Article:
The domestic energy revolution, largely fueled by new sources of natural gas, would not be possible without the interstate pipeline grid that transports that gas to market, every mile of which was authorized under the Natural Gas Act. That law declares the “business of transporting … gas for ultimate distribution to the public” to be “affected with a public interest.” The standard for approval of any interstate natural gas pipeline project is that it is required by “public convenience and necessity,” and that is determined by the Federal Energy Regulatory Commission (FERC). Approval by the FERC confers on the pipeline eminent domain authority. Therefore, how the FERC interprets public convenience and necessity, or public need, is significant, particularly for the many Texas-based energy companies that operate and/or transport natural gas on FERC-regulated pipelines. Recent signals suggest the FERC’s policy might be changing.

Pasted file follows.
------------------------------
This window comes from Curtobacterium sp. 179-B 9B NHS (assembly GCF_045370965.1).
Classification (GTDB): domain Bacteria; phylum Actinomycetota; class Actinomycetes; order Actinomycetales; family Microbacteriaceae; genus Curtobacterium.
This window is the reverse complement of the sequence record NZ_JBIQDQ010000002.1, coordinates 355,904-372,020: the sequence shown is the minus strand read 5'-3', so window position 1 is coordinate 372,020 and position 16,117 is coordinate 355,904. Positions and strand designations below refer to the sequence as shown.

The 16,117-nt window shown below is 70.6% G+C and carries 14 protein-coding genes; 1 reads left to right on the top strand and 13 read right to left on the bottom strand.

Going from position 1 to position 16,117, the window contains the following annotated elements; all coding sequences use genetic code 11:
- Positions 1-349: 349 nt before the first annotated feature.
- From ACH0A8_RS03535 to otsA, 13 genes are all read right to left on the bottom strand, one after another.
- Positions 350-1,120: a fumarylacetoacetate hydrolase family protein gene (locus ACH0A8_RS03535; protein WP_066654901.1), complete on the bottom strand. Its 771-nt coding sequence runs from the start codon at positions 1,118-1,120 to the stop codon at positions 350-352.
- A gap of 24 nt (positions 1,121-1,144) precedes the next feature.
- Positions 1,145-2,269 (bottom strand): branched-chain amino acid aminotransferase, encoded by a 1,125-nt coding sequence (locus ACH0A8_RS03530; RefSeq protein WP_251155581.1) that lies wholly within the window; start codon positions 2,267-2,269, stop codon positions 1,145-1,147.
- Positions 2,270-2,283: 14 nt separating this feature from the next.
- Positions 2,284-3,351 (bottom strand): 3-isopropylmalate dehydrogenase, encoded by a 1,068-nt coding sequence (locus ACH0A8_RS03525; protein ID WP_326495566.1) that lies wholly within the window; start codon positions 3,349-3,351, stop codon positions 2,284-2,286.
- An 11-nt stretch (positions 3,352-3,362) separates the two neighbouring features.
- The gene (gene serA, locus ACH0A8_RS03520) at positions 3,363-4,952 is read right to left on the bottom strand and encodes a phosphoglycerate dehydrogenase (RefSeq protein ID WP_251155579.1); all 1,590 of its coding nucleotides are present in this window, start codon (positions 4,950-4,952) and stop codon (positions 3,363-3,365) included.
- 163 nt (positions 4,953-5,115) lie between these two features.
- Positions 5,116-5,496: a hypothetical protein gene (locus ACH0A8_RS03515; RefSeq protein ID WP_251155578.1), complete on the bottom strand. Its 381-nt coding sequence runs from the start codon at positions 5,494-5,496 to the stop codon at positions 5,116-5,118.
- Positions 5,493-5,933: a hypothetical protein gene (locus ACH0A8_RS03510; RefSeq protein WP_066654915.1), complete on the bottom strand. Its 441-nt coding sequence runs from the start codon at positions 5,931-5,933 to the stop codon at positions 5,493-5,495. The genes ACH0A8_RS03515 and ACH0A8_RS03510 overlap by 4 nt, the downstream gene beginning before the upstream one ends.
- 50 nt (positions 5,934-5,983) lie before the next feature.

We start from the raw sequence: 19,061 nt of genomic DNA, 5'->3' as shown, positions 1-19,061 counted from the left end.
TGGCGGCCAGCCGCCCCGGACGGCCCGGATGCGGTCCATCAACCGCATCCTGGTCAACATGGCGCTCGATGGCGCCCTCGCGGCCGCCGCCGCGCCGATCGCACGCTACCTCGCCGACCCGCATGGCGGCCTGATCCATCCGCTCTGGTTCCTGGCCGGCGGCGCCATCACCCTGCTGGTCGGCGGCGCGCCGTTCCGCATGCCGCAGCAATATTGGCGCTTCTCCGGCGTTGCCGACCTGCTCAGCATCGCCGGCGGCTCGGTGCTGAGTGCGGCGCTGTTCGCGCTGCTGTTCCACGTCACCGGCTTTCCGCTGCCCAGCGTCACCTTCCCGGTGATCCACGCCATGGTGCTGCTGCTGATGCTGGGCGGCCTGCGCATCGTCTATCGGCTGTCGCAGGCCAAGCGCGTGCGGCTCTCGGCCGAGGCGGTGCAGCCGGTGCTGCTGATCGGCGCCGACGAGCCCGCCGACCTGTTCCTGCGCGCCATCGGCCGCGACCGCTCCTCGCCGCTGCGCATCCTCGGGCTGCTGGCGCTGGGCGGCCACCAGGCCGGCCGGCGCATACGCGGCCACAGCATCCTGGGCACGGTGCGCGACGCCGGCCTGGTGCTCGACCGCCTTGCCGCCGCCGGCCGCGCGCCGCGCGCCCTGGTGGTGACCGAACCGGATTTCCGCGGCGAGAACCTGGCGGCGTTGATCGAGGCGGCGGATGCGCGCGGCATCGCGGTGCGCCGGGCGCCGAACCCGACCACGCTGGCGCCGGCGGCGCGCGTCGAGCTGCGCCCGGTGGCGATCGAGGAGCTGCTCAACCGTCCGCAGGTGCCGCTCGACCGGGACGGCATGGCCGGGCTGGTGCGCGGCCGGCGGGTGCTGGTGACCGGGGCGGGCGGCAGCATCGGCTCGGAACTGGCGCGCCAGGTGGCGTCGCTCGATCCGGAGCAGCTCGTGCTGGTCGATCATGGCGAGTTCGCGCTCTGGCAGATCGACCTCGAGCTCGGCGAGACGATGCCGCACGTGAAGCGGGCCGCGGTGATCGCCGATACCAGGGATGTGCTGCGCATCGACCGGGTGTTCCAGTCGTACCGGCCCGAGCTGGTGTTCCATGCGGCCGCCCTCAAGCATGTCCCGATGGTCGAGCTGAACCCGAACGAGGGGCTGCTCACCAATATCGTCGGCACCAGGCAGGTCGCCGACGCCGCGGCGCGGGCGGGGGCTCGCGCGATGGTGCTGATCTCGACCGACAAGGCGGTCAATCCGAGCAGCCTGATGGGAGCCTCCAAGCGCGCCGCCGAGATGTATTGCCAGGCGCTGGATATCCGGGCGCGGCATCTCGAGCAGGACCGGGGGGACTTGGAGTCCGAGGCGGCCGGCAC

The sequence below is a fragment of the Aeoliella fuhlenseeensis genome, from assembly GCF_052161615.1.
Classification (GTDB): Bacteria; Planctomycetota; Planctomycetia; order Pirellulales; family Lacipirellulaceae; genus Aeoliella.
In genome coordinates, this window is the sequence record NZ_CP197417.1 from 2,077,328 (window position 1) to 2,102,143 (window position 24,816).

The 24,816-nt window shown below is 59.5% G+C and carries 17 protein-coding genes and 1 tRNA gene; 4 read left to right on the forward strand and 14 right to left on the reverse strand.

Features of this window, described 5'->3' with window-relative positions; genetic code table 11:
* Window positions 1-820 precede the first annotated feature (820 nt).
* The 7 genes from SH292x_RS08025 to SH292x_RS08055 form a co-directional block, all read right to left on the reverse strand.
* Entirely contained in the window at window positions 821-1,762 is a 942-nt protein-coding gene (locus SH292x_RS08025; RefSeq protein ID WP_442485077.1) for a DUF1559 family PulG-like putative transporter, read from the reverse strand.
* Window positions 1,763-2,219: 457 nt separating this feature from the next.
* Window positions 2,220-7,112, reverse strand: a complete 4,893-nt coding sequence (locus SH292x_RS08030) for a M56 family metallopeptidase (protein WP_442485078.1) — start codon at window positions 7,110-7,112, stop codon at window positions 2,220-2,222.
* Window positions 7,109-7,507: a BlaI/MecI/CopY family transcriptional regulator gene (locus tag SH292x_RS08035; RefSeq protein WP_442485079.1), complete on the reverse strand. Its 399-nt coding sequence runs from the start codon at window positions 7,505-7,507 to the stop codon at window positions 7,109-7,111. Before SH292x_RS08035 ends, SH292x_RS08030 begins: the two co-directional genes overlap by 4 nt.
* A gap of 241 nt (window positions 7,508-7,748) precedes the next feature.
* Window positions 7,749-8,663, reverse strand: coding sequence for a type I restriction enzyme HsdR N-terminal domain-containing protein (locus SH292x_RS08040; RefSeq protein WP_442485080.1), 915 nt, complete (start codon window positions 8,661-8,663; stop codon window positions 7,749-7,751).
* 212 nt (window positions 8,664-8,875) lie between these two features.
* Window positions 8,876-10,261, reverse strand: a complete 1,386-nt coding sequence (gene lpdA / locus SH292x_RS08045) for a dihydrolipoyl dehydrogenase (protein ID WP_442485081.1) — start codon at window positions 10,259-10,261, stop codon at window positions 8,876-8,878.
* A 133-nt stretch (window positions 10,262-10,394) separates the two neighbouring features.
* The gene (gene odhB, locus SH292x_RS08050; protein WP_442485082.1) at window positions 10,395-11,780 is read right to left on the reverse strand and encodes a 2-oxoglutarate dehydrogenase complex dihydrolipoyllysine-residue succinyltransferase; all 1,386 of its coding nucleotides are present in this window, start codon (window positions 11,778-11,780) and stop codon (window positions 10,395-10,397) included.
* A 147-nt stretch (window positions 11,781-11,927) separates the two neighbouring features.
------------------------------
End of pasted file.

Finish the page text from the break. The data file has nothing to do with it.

Pipeline Outlook: How FERC Reliance on Precedent Agreements Could Change
March 1, 2018